shrubbery found in arctic
in the Alaskan Arctic have discovered that shrubs are growing larger and spreading across previously barren territory in the
tundra. The findings add to the scientific consensus that the region is gradually getting warmer.
Federal researchers combed through archives
of aerial photos, comparing new images to those of the same locations taken 50 years ago. Of the 66 aerial photos taken for
the study, growth increases were reported in 36 of those images, with the growth of some plants estimated to be as much as
In the remaining 30 images, no changes
to tundra shrub cover - either growth or reduction were found.
"The Alaskan Arctic for three decades has
gotten considerably warmer and experimental and model studies have shown that there should be more shrubs," said study co-author
Matthew Sturm, a geophysicist at US Army Cold Regions Research & Engineering Laboratory in Fort Wainwright, Alaska.
"We come along and find these photos, and
that's exactly what we're seeing," Sturm said.
The Army lab team said the study is the
first time that tundra growth has been analyzed in the high-latitude area through picture comparisons. The results appear
in the latest issue of the journal Nature.
The findings echo other Alaskan Arctic
studies performed with satellite imaging in the Alaskan Arctic, according to scientists who did not participate in the photo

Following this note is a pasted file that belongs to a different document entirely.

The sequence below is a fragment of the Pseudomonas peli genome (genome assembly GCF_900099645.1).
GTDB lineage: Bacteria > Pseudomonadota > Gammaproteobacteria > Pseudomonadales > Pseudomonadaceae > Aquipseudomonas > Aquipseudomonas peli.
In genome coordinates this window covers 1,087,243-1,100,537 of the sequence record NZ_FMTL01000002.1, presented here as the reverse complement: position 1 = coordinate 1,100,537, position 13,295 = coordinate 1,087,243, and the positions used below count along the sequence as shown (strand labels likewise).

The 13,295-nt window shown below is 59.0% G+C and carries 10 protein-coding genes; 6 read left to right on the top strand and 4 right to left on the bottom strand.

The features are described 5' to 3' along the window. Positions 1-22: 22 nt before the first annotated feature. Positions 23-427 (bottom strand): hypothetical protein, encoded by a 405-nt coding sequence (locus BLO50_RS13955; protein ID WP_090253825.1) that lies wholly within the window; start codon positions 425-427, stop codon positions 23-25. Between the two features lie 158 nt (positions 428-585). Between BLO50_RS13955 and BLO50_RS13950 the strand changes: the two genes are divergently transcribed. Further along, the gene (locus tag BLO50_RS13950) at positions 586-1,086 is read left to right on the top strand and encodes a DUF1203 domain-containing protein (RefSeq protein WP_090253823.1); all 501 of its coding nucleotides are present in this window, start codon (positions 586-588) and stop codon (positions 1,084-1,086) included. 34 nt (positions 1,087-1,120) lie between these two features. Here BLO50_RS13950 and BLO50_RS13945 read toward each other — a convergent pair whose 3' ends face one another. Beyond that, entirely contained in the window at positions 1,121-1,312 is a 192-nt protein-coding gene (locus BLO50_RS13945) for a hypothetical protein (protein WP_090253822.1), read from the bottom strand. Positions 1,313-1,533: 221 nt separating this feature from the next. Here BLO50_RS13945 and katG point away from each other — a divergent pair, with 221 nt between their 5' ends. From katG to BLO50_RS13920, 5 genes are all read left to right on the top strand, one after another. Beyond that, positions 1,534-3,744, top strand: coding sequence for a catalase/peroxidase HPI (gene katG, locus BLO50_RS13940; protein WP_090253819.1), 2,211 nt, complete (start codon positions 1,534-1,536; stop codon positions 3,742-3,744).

"It certainly opens the door for more work
to support the suggestion that temperature is increasing," said Jeff Hicke, a research associate at the University of Colorado
at Boulder, who recently conducted a separate study on tundra vegetation growth using satellite imagery.
Aerial photos were taken in July of 1999
and 2000 from a low-flying aircraft over a swath of land measuring 248 miles from east-to-west and 93 miles north-south. The
tundra parcel is located between the Brooks Range and the Arctic coast.
They identify the exact area, including
the same shrub clusters, that the military originally photographed between 1948 and 1950.
Scientists said the new photographs clearly
illustrate a shift in the treeline over the past 50 years. They also show moose footprints, indicating the animals have migrated
northward to follow the shrubs.
"The treeline is definitely moving. You
can see the increase," said co-author Ken Tape, a research technician at the University of Alaska-Fairbanks Geophysical Institute.
"There's more spruce in this picture than in that picture. The treeline is moving north."
The deciduous shrubs below the treeline
were identified as dwarf birch, willow and green alder. The photos represented changes in height, diameter and density. The
largest increase in shrubbery was 15 percent, Tape said.
The research area is virtually uninhabited.
Because the tundra is frozen for as long as nine months during the intense Arctic winter and is spongy in the summer, the
region is not prone to fires.
"There's virtually no human impact, which
makes it a particularly good laboratory for studying these kinds of vegetative change," Tape said.
According to a study published in February
by the United Nations, climate change in polar regions is expected to be among the largest anywhere on Earth. Already, the
extent and thickness of Arctic sea ice have decreased, permafrost has thawed and the distribution and abundance of many species
has been effected.
A second U.N. climate summary released
in January estimated that global temperatures could rise as much as 10.5 degrees over the next century.
The Army lab study also suggests the additional
shrub growth will extract more carbon dioxide from a warming atmosphere, helping to moderate the effects of global warming